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Holland’s game plan in Sunday’s 1-0 win over Serbia Montenegro was simple: keep giving the ball to Arjen Robben and see what happens.

Chelsea’s outside left is that scariest of sights for a defender: a forward who dribbles at pace and with intention. On 17 minutes a lob from Robin van Persie sent him sprinting beyond the Serb defence to slot home, but he plagued Serbia constantly.

Robben can beat a man on either side, and when his notional marker Nenad Djordjevic was substituted before half-time, it may have been with dizziness. In the second half, Igor Duljaj got only slightly more grip on Robben. “I was lucky he was one of ours today,” said his coach Marco van Basten.

But Holland’s reliance on Robben – and on their near infallible keeper Edwin van der Sar, winning his 110th cap – risks sliding into dependency. The sight of an orange-filled stadium on a scorching German afternoon recalled Holland’s happy days here in 1974 and 1988, but the team itself seldom did.

Ruud van Nistelrooy was usually the only Dutchman in Serbia’s penalty box, and his appalling game seemed to confirm Manchester Untied’s manager Sir Alex Ferguson’s judgment of him. Once he tried a shot on the turn from 45 yards. On 68 minutes he was replaced by Dirk Kuyt, who ran about as many metres in his allotted spell as any other forward did all game.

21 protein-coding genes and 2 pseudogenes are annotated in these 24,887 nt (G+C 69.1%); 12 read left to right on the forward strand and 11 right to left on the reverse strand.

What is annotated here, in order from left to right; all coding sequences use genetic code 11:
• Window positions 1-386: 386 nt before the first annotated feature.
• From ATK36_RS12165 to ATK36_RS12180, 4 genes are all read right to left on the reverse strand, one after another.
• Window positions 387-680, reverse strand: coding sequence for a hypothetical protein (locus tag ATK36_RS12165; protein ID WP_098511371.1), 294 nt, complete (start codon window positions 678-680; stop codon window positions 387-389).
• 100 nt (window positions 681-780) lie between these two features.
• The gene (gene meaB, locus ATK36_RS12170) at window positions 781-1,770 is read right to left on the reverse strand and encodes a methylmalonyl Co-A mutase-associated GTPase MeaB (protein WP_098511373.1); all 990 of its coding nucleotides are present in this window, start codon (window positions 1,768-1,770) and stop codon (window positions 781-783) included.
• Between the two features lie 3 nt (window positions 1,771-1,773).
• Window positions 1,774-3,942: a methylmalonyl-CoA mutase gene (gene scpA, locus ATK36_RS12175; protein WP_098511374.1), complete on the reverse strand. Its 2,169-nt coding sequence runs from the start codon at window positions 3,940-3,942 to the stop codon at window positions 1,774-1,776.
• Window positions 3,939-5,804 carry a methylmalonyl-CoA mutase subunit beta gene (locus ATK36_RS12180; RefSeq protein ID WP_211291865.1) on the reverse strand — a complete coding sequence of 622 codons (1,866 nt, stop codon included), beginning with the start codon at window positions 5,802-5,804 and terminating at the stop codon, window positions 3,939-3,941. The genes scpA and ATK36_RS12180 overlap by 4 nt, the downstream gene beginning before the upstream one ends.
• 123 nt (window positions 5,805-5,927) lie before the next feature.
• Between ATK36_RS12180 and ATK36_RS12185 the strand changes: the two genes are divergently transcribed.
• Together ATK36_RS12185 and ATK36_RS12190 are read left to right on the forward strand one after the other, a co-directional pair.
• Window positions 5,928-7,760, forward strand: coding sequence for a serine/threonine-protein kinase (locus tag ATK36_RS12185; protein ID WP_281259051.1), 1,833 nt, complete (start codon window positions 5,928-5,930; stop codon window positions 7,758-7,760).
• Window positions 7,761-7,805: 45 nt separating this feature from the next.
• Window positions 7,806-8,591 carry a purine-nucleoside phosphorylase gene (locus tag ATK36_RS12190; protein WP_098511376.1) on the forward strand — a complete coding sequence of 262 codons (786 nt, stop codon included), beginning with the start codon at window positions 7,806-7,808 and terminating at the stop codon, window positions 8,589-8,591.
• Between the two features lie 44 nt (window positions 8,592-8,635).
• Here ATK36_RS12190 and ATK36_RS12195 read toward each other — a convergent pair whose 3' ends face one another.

Wesley Sneijder, Holland’s supposed playmaker, was frequently their worst passer and may disappear from the line-up.

Holland’s great worry is their defence. In the centre, Joris Mathijsen can mark but not pass, while full backs Giovanni van Bronckhorst and John Heitinga can pass but not mark. Van Bronckhorst in particular was a liability, once marking Savo Milosevic on the wrong side as is common in children’s football. Nor did any defender push up to bolster midfield as Dutch defenders traditionally do. Serbia’s other Djordjevic, shaven-headed Predrag, plagued Holland’s flanks with excellent passes. Van Basten said the heat tired his men.

Serbia attacked more than expected, and made several chances. In extra time of the first half, their substitute Ognjen Koroman hit a first-time drive narrowly over after Milosevic patted back to him.

For Holland, Robben three times came within a yard of scoring, on each occasion cutting inside before aiming a low shot just past the post. Van Basten complained: “Every game in the last few months we have created a lot of chances but did not score many goals.”

Koroman could have equalised on 71 minutes when he strolled past Van Bronckhorst but his shot was saved in two attempts by Van der Sar. The match could easily have finished 4-3. Equally pleasurable was that other footballing thrill, the sight of a referee falling over: Markus Merk did when Mark van Bommel shoved him out of his way.

The Dutch emerged afterwards talking with uncharacteristic awe of Argentina’s 2-1 win over Ivory Coast that they watched on television on Saturday. Group C is shaping up as the “Group of Death”. Serbia are not dead yet, but not at all well.

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